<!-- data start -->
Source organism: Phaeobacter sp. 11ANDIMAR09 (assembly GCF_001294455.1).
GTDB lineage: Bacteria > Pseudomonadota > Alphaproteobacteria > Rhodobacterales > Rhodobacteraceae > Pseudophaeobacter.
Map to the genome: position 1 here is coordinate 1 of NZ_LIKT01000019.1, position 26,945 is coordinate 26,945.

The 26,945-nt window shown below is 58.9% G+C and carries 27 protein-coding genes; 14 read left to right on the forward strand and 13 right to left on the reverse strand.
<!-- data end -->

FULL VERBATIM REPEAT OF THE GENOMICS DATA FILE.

Source organism: Phaeobacter sp. 11ANDIMAR09 (assembly GCF_001294455.1).
GTDB lineage: Bacteria > Pseudomonadota > Alphaproteobacteria > Rhodobacterales > Rhodobacteraceae > Pseudophaeobacter.
Map to the genome: position 1 here is coordinate 1 of NZ_LIKT01000019.1, position 26,945 is coordinate 26,945.

The 26,945-nt window shown below is 58.9% G+C and carries 27 protein-coding genes; 14 read left to right on the forward strand and 13 right to left on the reverse strand.